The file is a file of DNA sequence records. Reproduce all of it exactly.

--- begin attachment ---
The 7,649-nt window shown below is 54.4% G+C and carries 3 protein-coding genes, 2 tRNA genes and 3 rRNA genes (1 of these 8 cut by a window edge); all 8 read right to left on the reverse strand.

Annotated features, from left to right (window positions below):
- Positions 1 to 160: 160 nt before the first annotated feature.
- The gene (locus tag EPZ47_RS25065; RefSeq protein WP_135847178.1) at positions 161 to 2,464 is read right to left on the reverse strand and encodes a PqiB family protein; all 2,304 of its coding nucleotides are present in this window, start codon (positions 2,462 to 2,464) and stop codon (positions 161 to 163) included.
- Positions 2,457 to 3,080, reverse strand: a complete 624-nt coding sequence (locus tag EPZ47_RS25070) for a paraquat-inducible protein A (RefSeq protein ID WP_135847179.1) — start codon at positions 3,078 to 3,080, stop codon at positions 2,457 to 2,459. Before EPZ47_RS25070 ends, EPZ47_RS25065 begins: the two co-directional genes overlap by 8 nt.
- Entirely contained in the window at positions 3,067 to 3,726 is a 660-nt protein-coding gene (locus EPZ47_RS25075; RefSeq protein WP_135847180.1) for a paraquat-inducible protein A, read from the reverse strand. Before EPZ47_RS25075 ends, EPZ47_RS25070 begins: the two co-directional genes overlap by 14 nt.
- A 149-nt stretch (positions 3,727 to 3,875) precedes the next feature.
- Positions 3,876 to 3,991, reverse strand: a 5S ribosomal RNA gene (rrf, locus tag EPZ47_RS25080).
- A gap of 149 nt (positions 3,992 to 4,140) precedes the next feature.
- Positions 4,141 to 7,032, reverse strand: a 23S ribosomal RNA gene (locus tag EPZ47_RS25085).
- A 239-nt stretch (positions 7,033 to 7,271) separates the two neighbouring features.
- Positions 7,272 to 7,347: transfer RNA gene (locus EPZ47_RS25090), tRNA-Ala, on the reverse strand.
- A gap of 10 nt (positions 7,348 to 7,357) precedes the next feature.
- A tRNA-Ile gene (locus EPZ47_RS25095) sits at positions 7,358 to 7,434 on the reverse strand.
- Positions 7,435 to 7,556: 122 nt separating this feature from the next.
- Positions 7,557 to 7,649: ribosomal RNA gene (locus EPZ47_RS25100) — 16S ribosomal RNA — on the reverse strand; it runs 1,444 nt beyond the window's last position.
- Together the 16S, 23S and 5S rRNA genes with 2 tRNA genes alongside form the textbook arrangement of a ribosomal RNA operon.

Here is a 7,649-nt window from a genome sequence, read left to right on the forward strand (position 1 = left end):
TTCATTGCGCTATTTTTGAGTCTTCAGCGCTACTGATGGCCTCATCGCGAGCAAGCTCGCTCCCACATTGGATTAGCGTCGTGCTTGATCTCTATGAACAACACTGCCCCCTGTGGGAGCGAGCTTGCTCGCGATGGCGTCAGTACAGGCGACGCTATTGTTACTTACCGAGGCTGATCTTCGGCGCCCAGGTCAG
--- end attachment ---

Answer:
The 7,649-nt window shown below is 54.4% G+C and carries 3 protein-coding genes, 2 tRNA genes and 3 rRNA genes (1 of these 8 cut by a window edge); all 8 read right to left on the reverse strand.

Annotated features, from left to right (window positions below):
- Positions 1 to 160: 160 nt before the first annotated feature.
- The gene (locus tag EPZ47_RS25065; RefSeq protein WP_135847178.1) at positions 161 to 2,464 is read right to left on the reverse strand and encodes a PqiB family protein; all 2,304 of its coding nucleotides are present in this window, start codon (positions 2,462 to 2,464) and stop codon (positions 161 to 163) included.
- Positions 2,457 to 3,080, reverse strand: a complete 624-nt coding sequence (locus tag EPZ47_RS25070) for a paraquat-inducible protein A (RefSeq protein ID WP_135847179.1) — start codon at positions 3,078 to 3,080, stop codon at positions 2,457 to 2,459. Before EPZ47_RS25070 ends, EPZ47_RS25065 begins: the two co-directional genes overlap by 8 nt.
- Entirely contained in the window at positions 3,067 to 3,726 is a 660-nt protein-coding gene (locus EPZ47_RS25075; RefSeq protein WP_135847180.1) for a paraquat-inducible protein A, read from the reverse strand. Before EPZ47_RS25075 ends, EPZ47_RS25070 begins: the two co-directional genes overlap by 14 nt.
- A 149-nt stretch (positions 3,727 to 3,875) precedes the next feature.
- Positions 3,876 to 3,991, reverse strand: a 5S ribosomal RNA gene (rrf, locus tag EPZ47_RS25080).
- A gap of 149 nt (positions 3,992 to 4,140) precedes the next feature.
- Positions 4,141 to 7,032, reverse strand: a 23S ribosomal RNA gene (locus tag EPZ47_RS25085).
- A 239-nt stretch (positions 7,033 to 7,271) separates the two neighbouring features.
- Positions 7,272 to 7,347: transfer RNA gene (locus EPZ47_RS25090), tRNA-Ala, on the reverse strand.
- A gap of 10 nt (positions 7,348 to 7,357) precedes the next feature.
- A tRNA-Ile gene (locus EPZ47_RS25095) sits at positions 7,358 to 7,434 on the reverse strand.
- Positions 7,435 to 7,556: 122 nt separating this feature from the next.
- Positions 7,557 to 7,649: ribosomal RNA gene (locus EPZ47_RS25100) — 16S ribosomal RNA — on the reverse strand; it runs 1,444 nt beyond the window's last position.
- Together the 16S, 23S and 5S rRNA genes with 2 tRNA genes alongside form the textbook arrangement of a ribosomal RNA operon.

Here is a 7,649-nt window from a genome sequence, read left to right on the forward strand (position 1 = left end):
TTCATTGCGCTATTTTTGAGTCTTCAGCGCTACTGATGGCCTCATCGCGAGCAAGCTCGCTCCCACATTGGATTAGCGTCGTGCTTGATCTCTATGAACAACACTGCCCCCTGTGGGAGCGAGCTTGCTCGCGATGGCGTCAGTACAGGCGACGCTATTGTTACTTACCGAGGCTGATCTTCGGCGCCCAGGTCAG